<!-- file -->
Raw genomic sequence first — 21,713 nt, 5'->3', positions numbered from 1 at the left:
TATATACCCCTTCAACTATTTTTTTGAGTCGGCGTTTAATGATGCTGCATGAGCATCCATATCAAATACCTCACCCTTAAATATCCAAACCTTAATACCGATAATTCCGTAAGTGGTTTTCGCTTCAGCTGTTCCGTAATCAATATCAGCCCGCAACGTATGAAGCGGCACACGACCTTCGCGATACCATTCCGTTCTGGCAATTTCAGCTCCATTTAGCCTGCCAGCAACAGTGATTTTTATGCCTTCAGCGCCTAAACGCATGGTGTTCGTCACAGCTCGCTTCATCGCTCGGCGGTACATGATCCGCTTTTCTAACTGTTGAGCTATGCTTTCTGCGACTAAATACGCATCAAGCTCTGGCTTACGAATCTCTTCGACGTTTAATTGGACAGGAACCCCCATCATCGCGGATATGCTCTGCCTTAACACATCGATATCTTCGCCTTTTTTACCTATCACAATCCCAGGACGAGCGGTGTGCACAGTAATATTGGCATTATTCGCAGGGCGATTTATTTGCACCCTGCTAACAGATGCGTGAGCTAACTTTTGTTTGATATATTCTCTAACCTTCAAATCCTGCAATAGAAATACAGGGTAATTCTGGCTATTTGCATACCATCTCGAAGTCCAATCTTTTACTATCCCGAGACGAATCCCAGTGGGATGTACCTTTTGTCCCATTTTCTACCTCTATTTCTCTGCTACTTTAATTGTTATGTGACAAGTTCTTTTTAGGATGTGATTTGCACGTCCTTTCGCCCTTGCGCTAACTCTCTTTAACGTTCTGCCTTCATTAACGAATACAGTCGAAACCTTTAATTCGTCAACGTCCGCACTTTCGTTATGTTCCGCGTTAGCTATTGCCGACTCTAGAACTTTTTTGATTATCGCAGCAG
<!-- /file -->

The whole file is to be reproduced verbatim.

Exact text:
Raw genomic sequence first — 21,713 nt, 5'->3', positions numbered from 1 at the left:
TATATACCCCTTCAACTATTTTTTTGAGTCGGCGTTTAATGATGCTGCATGAGCATCCATATCAAATACCTCACCCTTAAATATCCAAACCTTAATACCGATAATTCCGTAAGTGGTTTTCGCTTCAGCTGTTCCGTAATCAATATCAGCCCGCAACGTATGAAGCGGCACACGACCTTCGCGATACCATTCCGTTCTGGCAATTTCAGCTCCATTTAGCCTGCCAGCAACAGTGATTTTTATGCCTTCAGCGCCTAAACGCATGGTGTTCGTCACAGCTCGCTTCATCGCTCGGCGGTACATGATCCGCTTTTCTAACTGTTGAGCTATGCTTTCTGCGACTAAATACGCATCAAGCTCTGGCTTACGAATCTCTTCGACGTTTAATTGGACAGGAACCCCCATCATCGCGGATATGCTCTGCCTTAACACATCGATATCTTCGCCTTTTTTACCTATCACAATCCCAGGACGAGCGGTGTGCACAGTAATATTGGCATTATTCGCAGGGCGATTTATTTGCACCCTGCTAACAGATGCGTGAGCTAACTTTTGTTTGATATATTCTCTAACCTTCAAATCCTGCAATAGAAATACAGGGTAATTCTGGCTATTTGCATACCATCTCGAAGTCCAATCTTTTACTATCCCGAGACGAATCCCAGTGGGATGTACCTTTTGTCCCATTTTCTACCTCTATTTCTCTGCTACTTTAATTGTTATGTGACAAGTTCTTTTTAGGATGTGATTTGCACGTCCTTTCGCCCTTGCGCTAACTCTCTTTAACGTTCTGCCTTCATTAACGAATACAGTCGAAACCTTTAATTCGTCAACGTCCGCACTTTCGTTATGTTCCGCGTTAGCTATTGCCGACTCTAGAACTTTTTTGATTATCGCAGCAG